News Release

Less rain in the rainforest: Amazon even more vulnerable than previously thought

A new network analysis models cascading effects of increasing droughts on South American ecosystems

Peer-Reviewed Publication

University of Maryland Baltimore County

For every three trees dying from drought in the Amazon rainforest, a fourth tree – even though not directly affected – will die, too. In simplified terms, that’s what a new study published in PNAS this week shows. The research team, led by Nico Wunderling at the Potsdam Institute of Climate Action Research, used network analysis to understand the complex workings of one of Earth’s most valuable and biodiverse carbon sinks. The parts most at risk of turning into savannah are located on the forest’s southern fringes, where continuous clearing for pasture or soy has already been weakening the forest’s resilience for years.

Ripple effect

The rainforest in South America may be losing its rain and with it, its moisture supply as climate change sends more frequent and more severe drought spells to the Amazon Basin. That lack of rain threatens the forest, because it breathes water: Once rained down, the soil takes it up as much as the plants, and both release a great amount back through evaporation and transpiration. In this atmospheric moisture recycling, the forest creates much of its own weather, generating up to half of the rainfall over the Amazon Basin. And while it is highly efficient, at the end of the day the moisture recycling system relies on how much water is initially put into the system.

The research team has now found that even if a dry spell affects only one specific region of the forest, its harm stretches beyond that region by a factor of one to three.  As lack of rain strongly decreases the water recycling volume, there will also be less rainfall in neighbouring regions, hence putting even more parts of the forest under significant stress.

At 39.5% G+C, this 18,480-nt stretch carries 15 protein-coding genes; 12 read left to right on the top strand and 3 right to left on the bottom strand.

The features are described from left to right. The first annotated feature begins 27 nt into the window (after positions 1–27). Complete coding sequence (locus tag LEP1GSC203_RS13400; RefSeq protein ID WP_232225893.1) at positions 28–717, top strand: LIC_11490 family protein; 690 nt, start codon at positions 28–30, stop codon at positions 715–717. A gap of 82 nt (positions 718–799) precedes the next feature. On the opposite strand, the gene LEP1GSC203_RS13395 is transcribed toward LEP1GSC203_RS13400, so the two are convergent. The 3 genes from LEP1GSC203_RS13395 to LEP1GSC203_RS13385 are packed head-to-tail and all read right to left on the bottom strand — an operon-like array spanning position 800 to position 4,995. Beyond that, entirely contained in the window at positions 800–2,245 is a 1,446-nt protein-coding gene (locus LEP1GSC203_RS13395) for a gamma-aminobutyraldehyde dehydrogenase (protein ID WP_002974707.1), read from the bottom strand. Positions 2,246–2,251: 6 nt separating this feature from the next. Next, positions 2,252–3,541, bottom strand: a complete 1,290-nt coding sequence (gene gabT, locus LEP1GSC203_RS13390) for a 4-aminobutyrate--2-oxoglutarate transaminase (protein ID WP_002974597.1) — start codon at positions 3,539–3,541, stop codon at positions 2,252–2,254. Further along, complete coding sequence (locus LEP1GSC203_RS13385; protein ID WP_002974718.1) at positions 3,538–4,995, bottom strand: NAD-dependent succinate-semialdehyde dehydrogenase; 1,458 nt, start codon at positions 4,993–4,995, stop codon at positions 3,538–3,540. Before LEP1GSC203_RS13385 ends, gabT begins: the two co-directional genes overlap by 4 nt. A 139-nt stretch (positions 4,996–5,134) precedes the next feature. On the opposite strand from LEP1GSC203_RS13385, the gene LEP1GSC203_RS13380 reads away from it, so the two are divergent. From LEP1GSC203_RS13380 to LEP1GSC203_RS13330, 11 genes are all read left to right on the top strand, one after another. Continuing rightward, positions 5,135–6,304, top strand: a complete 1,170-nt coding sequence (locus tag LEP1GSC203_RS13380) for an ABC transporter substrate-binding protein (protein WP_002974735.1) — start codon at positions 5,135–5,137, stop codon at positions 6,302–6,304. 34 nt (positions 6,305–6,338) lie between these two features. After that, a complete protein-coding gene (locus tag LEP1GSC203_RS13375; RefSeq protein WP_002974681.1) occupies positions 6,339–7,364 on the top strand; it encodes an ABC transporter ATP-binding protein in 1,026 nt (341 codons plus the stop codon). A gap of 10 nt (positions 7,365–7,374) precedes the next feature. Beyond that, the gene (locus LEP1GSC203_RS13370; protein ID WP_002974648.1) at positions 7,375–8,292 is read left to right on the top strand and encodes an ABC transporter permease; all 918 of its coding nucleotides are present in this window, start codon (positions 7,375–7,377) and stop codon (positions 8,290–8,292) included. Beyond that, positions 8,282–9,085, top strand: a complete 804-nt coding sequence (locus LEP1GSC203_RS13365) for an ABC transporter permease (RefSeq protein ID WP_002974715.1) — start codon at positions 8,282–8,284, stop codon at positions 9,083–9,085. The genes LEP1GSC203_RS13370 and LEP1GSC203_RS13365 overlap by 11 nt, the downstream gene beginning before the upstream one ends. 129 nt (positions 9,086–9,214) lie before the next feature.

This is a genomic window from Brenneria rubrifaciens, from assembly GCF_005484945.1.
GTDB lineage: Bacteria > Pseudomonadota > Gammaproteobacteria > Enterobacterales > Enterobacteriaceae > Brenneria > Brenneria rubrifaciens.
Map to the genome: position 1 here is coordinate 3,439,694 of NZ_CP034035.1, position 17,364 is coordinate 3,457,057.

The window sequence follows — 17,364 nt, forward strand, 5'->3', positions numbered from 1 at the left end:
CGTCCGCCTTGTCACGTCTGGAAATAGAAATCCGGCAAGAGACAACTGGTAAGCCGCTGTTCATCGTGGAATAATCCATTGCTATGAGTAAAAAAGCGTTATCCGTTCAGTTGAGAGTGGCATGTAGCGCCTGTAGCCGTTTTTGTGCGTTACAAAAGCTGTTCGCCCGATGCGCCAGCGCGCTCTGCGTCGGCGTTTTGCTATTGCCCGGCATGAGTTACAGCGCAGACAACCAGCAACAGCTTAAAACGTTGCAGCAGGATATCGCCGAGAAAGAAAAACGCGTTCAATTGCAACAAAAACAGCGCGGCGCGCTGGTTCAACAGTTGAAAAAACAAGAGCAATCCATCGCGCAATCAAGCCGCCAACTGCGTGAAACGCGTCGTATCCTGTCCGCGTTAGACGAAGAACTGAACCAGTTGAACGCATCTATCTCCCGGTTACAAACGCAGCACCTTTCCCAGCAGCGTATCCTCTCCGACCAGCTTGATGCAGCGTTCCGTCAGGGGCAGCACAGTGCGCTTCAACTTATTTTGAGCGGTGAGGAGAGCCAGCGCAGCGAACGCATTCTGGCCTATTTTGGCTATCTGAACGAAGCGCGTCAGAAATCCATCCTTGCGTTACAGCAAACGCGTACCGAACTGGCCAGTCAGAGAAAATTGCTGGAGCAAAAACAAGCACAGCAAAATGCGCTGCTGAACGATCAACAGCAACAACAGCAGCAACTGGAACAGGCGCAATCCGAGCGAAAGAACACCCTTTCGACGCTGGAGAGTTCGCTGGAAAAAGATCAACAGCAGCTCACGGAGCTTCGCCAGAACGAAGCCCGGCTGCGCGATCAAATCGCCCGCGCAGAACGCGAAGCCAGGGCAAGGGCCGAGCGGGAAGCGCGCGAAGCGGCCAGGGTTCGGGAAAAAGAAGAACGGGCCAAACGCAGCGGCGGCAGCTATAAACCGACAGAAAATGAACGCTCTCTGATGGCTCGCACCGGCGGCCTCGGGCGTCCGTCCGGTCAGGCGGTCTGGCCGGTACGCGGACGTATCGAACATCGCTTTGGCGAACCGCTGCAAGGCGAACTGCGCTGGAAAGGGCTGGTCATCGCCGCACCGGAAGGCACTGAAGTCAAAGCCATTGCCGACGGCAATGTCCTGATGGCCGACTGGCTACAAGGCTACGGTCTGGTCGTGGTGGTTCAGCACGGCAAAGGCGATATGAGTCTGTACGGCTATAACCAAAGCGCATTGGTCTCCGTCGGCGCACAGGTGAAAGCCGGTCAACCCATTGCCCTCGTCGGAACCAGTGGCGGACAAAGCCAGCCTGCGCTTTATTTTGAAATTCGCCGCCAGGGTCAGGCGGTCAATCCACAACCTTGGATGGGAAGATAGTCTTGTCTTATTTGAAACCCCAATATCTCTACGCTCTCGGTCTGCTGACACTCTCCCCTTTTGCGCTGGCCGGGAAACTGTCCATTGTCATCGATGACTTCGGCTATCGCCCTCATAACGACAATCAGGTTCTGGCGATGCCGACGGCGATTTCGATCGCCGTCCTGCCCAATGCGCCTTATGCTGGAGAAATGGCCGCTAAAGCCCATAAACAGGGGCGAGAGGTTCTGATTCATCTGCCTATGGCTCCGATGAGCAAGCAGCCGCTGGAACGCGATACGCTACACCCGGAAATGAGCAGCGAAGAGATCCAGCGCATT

“More intensive droughts put parts of the Amazon rainforest at risk of drying off and dying. Subsequently, due to the network effect, less forest cover leads to less water in the system overall, and hence disproportionately more harm,” Wunderling explains. “And while we’ve investigated the impact of drought, that rule also holds for deforestation. It means essentially, when you chop down one acre of forest, what you actually are destroying is 1.3 acres.”

A new climate normal

Climate science predicts that what used to be extraordinarily dry years, like 2005 and 2010, may well become the new normal from 2050 onwards, with centennial droughts occurring in up to nine out of ten years by 2060. “These recurrent droughts are already producing quantifiable changes to the Amazon’s moisture network,” explains Henrique Barbosa, co-senior author on the study and assistant professor of physics at University of Maryland, Baltimore County. “We use these observations to understand and model the consequences of a future climate that resembles a permanent drought state.”

But droughts have different effects on forest systems within the Amazon. “In the Amazon, trees and forest systems are differently adapted to water availability, as some regions commonly exhibit a distinct dry season while others have rain all year round. We specifically acknowledge these local adaptations as they can be a blessing or a curse under climate change,” adds Boris Sakschewski, a co-author of the study at the Potsdam Institute.

“So we find that even the dry season-adapted parts of the Amazon forest won’t necessarily survive a new climate normal, and the risk of tipping into savannah or no trees at all is high,” Sakschewski adds. “The consequences for biodiversity would be disastrous, but the same goes for the local, regional, and global climate.”

Still much to do

“Yet not all is lost,” says Ricarda Winkelmann, co-senior author of the study and leader of tipping elements research at the Potsdam Institute. “That is because a good part of the forest is still in relatively stable conditions. The network effects of dry spells are likely limited to certain areas in the forest’s southeast and southwest—which happen to be those areas where the forest has been suffering from the human hand already, in clearing forest for pasture or soy.”

“There is still a lot we can do to try and stabilize the Amazon, as preserving it and its ecological services is of utmost importance for local, regional and global climate stability,” Winkelmann says. “And we know how we can do that: by protecting the rainforest from logging, and by rapidly reducing greenhouse gas emissions to limit further global warming.”



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